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    I've got linseed oil - just as good?
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    the oil i'm referring to in the later stages (fat medium) is linseed oil, so yes.
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    When it comes to mixing styles and pallet set up I really like what Fletcher suggests. Follow the Link in my sig and give it a read. Might save ya some experimenting time.
    "Talent is a word found in the mouth of the lazy to dismiss the hard work of those who have achieved."
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    Interested in learning more about color? Read this!
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    Started with a pencil sketch that I tweaked and "inked" in photoshop. Then I got to work transferring my sketch to my canvas. I guess most artists use a projector for this sort of thing? I don't own one, so I divided my canvas and sketch into a grid and worked that way. Not a perfect method, but okay for now...

    Sketch:
    My first oil painting UPDATE: Finally Finished!
    Canvas:
    My first oil painting UPDATE: Finally Finished!

    I know it's early, but I already feel like I've bitten off more than I can chew. Not good.
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    Quote Originally Posted by JeffZNY View Post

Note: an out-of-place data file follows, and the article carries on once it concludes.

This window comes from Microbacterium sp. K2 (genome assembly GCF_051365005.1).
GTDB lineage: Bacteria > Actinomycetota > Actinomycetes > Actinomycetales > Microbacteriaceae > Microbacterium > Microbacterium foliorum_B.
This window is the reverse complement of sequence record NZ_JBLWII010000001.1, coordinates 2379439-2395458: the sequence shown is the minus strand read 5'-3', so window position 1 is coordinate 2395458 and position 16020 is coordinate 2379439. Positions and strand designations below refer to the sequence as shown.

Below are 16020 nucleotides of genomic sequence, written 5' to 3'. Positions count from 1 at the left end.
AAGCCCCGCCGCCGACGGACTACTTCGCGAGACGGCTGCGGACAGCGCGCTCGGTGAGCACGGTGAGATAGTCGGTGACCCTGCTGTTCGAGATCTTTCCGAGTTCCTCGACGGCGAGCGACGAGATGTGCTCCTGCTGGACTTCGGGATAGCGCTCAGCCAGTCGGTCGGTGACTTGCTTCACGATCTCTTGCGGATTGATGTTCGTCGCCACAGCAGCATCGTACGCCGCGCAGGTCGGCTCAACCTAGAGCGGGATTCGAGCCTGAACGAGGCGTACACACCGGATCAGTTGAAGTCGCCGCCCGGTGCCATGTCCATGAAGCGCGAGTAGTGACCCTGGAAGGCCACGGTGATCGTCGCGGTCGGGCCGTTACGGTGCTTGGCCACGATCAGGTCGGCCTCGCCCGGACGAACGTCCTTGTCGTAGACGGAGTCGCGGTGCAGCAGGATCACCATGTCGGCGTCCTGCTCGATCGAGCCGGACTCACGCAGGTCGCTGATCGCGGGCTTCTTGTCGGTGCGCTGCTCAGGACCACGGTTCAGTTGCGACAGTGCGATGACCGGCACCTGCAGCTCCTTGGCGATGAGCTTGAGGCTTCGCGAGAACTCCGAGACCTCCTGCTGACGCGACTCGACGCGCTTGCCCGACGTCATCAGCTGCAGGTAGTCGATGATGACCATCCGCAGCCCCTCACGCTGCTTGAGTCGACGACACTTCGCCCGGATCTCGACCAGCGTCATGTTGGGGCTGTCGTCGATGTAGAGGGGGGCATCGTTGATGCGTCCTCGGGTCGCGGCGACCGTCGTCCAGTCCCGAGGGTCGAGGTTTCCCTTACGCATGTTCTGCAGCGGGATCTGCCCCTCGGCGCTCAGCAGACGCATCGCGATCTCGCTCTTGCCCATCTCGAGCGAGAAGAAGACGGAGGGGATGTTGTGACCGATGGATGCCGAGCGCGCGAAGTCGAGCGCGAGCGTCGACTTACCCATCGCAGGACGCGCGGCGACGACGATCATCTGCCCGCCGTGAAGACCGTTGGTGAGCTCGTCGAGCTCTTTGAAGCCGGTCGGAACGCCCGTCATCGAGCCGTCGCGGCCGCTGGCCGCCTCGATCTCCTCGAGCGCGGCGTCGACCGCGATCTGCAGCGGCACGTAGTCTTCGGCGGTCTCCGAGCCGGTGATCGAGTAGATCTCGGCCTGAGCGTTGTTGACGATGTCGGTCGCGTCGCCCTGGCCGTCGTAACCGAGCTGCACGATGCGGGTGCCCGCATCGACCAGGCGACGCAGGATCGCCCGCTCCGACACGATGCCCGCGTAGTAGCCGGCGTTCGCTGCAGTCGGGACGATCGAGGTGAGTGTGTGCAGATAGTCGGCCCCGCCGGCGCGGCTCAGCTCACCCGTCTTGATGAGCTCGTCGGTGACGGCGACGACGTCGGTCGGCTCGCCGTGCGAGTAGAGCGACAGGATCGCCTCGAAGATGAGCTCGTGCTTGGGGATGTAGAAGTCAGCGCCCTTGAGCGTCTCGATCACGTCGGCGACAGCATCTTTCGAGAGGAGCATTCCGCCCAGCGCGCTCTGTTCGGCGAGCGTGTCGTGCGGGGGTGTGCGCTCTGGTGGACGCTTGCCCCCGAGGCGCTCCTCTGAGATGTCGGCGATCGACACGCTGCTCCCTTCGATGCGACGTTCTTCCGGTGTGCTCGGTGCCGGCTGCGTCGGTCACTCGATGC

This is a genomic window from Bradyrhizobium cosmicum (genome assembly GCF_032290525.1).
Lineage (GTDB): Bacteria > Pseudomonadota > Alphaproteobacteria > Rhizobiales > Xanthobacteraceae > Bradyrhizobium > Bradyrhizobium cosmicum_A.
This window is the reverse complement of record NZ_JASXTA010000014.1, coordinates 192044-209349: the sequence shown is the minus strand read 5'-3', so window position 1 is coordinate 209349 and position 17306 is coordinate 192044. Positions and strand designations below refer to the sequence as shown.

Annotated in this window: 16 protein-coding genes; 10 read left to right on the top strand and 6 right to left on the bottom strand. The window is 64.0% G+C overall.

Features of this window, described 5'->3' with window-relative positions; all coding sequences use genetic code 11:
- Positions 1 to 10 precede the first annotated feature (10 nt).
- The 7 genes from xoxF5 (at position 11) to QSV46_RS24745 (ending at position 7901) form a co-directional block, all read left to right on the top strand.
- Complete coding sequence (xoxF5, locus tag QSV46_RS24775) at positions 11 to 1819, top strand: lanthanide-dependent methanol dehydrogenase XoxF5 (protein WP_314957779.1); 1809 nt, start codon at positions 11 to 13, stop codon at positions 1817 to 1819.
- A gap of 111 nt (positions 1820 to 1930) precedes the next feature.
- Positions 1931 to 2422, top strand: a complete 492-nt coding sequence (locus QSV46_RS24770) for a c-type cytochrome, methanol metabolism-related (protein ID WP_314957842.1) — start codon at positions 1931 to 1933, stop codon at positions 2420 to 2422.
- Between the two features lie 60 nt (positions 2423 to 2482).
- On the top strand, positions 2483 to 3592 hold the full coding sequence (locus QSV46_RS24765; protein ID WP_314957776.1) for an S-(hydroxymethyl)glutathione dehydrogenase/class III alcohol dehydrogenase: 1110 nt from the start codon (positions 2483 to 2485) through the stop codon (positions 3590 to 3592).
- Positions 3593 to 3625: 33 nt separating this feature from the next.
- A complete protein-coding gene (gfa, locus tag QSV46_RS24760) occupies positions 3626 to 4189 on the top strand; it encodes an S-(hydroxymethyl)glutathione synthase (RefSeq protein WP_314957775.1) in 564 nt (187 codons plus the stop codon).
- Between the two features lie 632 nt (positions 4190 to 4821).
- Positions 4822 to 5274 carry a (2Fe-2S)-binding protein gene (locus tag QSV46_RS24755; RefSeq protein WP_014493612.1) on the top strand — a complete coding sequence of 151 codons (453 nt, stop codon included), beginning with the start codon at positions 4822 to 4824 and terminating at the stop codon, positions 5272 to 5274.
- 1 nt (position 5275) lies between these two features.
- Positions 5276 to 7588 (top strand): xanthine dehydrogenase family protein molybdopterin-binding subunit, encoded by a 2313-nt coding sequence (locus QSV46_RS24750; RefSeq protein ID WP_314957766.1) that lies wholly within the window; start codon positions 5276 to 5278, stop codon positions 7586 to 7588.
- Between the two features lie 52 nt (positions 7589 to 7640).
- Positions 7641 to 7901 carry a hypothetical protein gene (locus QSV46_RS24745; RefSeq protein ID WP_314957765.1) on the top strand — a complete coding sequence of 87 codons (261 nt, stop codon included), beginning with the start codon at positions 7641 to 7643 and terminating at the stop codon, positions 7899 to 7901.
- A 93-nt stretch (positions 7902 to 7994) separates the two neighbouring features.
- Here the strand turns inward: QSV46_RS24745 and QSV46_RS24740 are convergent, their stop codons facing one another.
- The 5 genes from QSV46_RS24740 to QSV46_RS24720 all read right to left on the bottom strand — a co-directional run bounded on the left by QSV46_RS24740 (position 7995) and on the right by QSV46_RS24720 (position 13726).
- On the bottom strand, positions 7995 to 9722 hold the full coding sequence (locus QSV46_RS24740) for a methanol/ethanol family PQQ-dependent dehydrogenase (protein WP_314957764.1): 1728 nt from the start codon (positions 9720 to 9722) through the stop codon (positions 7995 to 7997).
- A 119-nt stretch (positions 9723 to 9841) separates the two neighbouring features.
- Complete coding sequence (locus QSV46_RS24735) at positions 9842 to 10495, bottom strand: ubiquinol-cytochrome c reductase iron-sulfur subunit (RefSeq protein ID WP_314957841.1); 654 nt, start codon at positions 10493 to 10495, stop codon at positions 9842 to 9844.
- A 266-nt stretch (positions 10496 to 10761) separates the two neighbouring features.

I guess most artists use a projector for this sort of thing? I don't own one, so I divided my canvas and sketch into a grid and worked that way. Not a perfect method, but okay for now...

    I know it's early, but I already feel like I've bitten off more than I can chew. Not good.
    You can easily transfer your drawing by making a photocopy of it, apply charcoal to the back of the copy, lay it over your canvas ( preferably unstretched) and then going over your lines or most important landmarks by pressing lightly with a pencil. Then you can ink in your drawing with fluid paint. I usually make sure when I ink in that I use a fairly low chroma mixture that is not too dark. (raw umber and white for example)

    The size of the canvas you're working on seems quite large for a first oil painting. A smaller canvas might be less intimidating.

    Good luck,
    Tom
    www.tomvandewouwer.com

    "There is no such thing as 'accurate drawing'. There is beautiful